All this may pale, however, in comparison with a move to a “zero net water” development model. Under this concept, water supply would be centered on building-scale rainwater harvesting, rather than on the watershed-scale rainwater harvesting model which composes all of our conventional water supply systems. The inherent efficiency at which rainfall collected directly off a roof can be converted to a water supply usable by humans is close to 100%, and there is no transmission loss in a building-scale system. In the watershed-scale system, only 10-15% of rainfall onto a watershed typically makes it into an aquifer or a reservoir, then there is very high evaporation loss from reservoirs – up to 50% is reported – and considerable transmission loss in distribution of the water to points of use – 15% loss is considered excellent by the water industry, and much higher losses are commonly experienced. So due to that large increase in capture and delivery efficiency, the building-scale rainwater harvesting system can essentially “grow” the water supply in proportion to water demand, one building at a time.
Of course, the building-scale rainwater harvesting system will have implications for building design. In Hays County, for example, modeling indicates that a roofprint of about 4,500 sq. ft. would be required for a typical 3-bedroom home to be essentially water-independent; that is, needing a very limited amount of backup supply from the watershed-scale system only during the most severe drought years. The house plus a garage and covered patios/porches in “standard” one-story house plans would typically provide 3,000-3,500 sq. ft. of roofprint, so would require additional roofprint to be built on. And typically having an even smaller roofprint, two-story houses would clearly be problematic under this concept. Multi-family housing, as presently configured, would also be hard pressed to provide roofprint commensurate with water demand. Then too storage cisterns impose a considerable cost, and take up space. All that would have implications for development style, and so would require some tinkering with prevailing development models. How cost efficient that water supply strategy may be would depend on the setting – sustainability of groundwater in the face of continuing development, distance of the development from an existing waterline, etc. – and of course the price of using instead a piped-in water supply, which as noted may become way higher than currently prevailing prices.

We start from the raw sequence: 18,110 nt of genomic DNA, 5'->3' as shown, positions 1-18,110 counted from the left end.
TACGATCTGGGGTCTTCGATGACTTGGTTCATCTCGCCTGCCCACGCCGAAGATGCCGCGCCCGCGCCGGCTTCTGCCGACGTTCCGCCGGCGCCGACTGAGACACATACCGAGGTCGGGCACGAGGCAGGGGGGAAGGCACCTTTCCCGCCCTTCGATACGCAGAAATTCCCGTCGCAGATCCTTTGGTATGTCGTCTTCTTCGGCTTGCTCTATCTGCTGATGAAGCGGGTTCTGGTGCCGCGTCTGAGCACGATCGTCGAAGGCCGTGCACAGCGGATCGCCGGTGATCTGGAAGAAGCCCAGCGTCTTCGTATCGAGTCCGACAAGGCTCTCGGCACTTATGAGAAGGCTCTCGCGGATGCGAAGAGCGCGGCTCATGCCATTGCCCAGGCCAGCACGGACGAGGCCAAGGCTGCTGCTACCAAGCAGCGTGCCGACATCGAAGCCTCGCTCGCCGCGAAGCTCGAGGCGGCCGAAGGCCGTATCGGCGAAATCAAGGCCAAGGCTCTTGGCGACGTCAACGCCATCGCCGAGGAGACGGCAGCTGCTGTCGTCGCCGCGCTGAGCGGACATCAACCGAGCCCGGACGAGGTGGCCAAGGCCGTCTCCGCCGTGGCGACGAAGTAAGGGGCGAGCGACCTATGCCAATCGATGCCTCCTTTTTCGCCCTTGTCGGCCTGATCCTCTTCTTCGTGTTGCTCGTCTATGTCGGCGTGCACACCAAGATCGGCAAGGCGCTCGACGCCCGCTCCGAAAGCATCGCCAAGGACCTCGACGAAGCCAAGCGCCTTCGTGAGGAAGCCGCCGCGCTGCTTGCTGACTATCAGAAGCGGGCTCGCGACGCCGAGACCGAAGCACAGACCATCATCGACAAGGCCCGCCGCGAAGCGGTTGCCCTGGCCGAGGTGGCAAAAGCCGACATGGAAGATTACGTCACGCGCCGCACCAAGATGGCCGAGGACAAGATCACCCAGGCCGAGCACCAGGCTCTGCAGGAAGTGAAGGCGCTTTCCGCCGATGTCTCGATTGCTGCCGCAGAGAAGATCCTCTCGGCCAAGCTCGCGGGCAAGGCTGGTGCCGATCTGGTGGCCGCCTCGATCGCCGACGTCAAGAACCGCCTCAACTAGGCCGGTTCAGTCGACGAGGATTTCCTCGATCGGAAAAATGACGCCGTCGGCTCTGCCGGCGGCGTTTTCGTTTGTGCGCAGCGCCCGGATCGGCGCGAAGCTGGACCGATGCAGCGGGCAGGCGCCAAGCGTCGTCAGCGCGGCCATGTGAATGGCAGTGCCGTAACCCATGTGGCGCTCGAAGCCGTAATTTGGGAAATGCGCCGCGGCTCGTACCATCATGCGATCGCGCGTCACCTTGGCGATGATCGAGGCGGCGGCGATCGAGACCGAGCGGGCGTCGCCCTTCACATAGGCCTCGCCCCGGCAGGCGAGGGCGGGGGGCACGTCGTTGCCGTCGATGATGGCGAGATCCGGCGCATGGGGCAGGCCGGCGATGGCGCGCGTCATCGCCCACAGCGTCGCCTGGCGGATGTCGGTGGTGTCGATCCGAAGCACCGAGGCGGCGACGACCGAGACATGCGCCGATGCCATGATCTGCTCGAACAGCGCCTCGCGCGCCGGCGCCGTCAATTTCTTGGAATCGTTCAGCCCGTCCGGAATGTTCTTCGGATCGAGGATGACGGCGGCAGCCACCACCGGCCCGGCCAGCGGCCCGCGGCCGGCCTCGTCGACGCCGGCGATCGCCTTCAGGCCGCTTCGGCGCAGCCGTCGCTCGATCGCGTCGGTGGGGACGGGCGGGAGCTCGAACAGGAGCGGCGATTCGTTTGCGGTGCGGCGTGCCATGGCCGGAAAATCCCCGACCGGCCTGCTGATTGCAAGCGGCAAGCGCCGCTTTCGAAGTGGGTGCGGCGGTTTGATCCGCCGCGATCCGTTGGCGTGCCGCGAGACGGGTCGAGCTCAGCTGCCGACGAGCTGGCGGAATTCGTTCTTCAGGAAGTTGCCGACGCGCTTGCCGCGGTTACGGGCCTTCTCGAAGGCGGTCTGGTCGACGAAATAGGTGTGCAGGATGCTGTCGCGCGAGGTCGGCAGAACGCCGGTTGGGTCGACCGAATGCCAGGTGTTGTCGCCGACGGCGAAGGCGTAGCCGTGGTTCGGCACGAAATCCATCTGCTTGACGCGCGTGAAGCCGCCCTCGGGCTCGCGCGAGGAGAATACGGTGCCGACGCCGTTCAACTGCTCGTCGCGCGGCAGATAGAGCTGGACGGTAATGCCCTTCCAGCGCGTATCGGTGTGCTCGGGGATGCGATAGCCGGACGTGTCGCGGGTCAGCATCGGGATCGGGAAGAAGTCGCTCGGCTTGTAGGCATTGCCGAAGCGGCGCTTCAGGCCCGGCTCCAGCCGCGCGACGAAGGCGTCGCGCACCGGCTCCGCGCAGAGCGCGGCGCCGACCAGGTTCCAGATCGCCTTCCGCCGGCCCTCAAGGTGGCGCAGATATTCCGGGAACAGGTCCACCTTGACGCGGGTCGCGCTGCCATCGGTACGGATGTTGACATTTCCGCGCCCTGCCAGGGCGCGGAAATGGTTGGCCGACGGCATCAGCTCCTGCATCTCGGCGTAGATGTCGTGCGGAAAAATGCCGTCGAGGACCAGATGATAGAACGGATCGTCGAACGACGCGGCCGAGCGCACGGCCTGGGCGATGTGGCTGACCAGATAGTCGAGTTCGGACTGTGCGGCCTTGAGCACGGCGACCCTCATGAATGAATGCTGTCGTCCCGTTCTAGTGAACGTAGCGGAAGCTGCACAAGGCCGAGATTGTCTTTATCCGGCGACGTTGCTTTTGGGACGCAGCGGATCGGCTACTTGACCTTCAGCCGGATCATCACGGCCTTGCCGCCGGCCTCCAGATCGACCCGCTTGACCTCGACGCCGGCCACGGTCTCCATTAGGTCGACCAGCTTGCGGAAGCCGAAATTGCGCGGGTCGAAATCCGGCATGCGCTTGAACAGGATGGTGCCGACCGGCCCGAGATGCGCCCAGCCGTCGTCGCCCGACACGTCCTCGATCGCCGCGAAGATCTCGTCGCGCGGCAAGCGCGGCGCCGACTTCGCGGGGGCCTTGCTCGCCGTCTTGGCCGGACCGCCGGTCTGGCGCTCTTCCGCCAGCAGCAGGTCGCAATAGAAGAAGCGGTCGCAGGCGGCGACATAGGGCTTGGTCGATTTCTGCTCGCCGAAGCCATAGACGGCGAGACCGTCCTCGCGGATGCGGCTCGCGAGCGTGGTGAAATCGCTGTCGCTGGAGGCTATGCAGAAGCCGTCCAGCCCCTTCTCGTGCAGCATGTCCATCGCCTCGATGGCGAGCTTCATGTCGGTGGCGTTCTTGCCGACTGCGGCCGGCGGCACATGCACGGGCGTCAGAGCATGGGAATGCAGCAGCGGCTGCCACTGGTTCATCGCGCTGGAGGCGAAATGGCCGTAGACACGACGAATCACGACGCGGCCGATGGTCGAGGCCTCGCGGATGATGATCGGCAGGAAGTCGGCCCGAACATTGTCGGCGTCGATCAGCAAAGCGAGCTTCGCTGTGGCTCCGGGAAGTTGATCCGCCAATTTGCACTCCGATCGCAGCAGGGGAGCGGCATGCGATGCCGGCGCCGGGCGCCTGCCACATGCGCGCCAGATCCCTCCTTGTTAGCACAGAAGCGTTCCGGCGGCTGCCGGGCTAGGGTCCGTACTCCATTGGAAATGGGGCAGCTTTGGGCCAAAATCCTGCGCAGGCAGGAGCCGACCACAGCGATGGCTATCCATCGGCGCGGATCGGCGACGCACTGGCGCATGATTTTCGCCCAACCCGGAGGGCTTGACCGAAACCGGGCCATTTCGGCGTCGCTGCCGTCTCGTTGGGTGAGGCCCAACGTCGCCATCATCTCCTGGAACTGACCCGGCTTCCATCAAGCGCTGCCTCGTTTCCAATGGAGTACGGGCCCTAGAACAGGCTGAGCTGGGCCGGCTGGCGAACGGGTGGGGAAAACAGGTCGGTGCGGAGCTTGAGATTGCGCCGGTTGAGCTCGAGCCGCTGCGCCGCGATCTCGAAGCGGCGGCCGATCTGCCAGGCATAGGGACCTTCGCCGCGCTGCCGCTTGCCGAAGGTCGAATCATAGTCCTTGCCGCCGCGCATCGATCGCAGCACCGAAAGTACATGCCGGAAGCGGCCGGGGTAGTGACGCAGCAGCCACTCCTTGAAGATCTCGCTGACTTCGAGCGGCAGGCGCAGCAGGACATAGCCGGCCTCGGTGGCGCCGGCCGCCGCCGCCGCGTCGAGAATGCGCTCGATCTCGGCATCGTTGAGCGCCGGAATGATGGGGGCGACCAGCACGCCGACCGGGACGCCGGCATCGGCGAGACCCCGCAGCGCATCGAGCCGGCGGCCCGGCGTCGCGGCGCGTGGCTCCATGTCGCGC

On the other hand, with a typical occupancy of only 2 persons, water demand in seniors-oriented developments – which may be a considerable portion of new development in Hays County – would be supported by the roofprint typically provided by a one-story house plus garage. The same would be so for many commercial and institutional buildings. Indeed, as asserted in “First ‘Logue in the Water”, employing some combination of building-scale rainwater harvesting, condensate capture, and project-scale wastewater reclamation and reuse, those types of buildings would draw no water from the watershed-scale systems. That would relieve a significant portion of demand due to growth, and as a bonus would also blunt stormwater impacts in those sorts of projects, which typically entail high impervious cover, the roofprint being a significant portion of it.
Finally, as also noted in “First ‘Logue in the Water”, the energy demands of all this decentralized infrastructure would be significantly lower than required to run the prevailing infrastructure model. The low lift out of a cistern and the very short distance to the point of use impart drastically lower energy requirements for building-scale rainwater harvesting systems. Likewise, the greatly shortened water loops in a decentralized concept wastewater reclamation and reuse system would greatly reduce energy demanded by those systems. Since it takes water to make energy – this is the so-called “water-energy nexus” – moving to the sustainable water infrastructure model would save a lot of that water too.
As noted, places like Hays County could be the leaders in moving society toward a more sustainable water future in this region. Given the projected 4-fold population increase, that implies a lot of the growth would be on presently vacant land, to which no services have been extended, thus there is no sunk cost in conventional water and wastewater systems that need to be respected. In large part then they have a “blank canvas”. They can choose to “paint by numbers” and repeat in rote manner the prevailing extractive once-through 19th century infrastructure model, adding on the long-distance transfer of water from a source that would not be sustainable over the long term in a desperate attempt to extend that model’s usefulness one more generation. Or they can choose to move boldly into the 21st century and create a sustainable water future.